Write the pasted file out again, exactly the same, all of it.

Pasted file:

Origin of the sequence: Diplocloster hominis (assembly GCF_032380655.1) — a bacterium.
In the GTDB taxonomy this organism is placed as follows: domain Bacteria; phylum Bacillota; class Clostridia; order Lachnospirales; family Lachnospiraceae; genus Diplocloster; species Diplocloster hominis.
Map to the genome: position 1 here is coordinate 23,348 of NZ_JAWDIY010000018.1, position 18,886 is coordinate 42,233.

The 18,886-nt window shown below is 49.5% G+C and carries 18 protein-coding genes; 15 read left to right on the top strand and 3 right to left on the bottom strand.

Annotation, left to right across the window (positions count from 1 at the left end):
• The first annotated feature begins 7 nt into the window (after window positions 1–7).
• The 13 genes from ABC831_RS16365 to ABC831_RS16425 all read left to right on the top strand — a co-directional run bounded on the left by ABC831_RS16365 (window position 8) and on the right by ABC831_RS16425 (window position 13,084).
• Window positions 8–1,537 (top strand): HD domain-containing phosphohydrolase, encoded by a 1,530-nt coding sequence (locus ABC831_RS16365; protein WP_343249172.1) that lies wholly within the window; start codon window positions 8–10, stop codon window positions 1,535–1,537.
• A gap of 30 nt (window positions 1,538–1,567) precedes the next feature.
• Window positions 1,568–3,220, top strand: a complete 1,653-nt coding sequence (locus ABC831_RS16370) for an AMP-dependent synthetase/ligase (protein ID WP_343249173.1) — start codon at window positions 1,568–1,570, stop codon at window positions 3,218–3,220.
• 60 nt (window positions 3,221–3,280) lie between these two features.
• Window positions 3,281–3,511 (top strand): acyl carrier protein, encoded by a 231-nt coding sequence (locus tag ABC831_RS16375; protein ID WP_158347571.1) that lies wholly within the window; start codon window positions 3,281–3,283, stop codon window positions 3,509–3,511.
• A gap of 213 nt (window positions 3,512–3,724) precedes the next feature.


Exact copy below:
Origin of the sequence: Diplocloster hominis (assembly GCF_032380655.1) — a bacterium.
In the GTDB taxonomy this organism is placed as follows: domain Bacteria; phylum Bacillota; class Clostridia; order Lachnospirales; family Lachnospiraceae; genus Diplocloster; species Diplocloster hominis.
Map to the genome: position 1 here is coordinate 23,348 of NZ_JAWDIY010000018.1, position 18,886 is coordinate 42,233.

The 18,886-nt window shown below is 49.5% G+C and carries 18 protein-coding genes; 15 read left to right on the top strand and 3 right to left on the bottom strand.

Annotation, left to right across the window (positions count from 1 at the left end):
• The first annotated feature begins 7 nt into the window (after window positions 1–7).
• The 13 genes from ABC831_RS16365 to ABC831_RS16425 all read left to right on the top strand — a co-directional run bounded on the left by ABC831_RS16365 (window position 8) and on the right by ABC831_RS16425 (window position 13,084).
• Window positions 8–1,537 (top strand): HD domain-containing phosphohydrolase, encoded by a 1,530-nt coding sequence (locus ABC831_RS16365; protein WP_343249172.1) that lies wholly within the window; start codon window positions 8–10, stop codon window positions 1,535–1,537.
• A gap of 30 nt (window positions 1,538–1,567) precedes the next feature.
• Window positions 1,568–3,220, top strand: a complete 1,653-nt coding sequence (locus ABC831_RS16370) for an AMP-dependent synthetase/ligase (protein ID WP_343249173.1) — start codon at window positions 1,568–1,570, stop codon at window positions 3,218–3,220.
• 60 nt (window positions 3,221–3,280) lie between these two features.
• Window positions 3,281–3,511 (top strand): acyl carrier protein, encoded by a 231-nt coding sequence (locus tag ABC831_RS16375; protein ID WP_158347571.1) that lies wholly within the window; start codon window positions 3,281–3,283, stop codon window positions 3,509–3,511.
• A gap of 213 nt (window positions 3,512–3,724) precedes the next feature.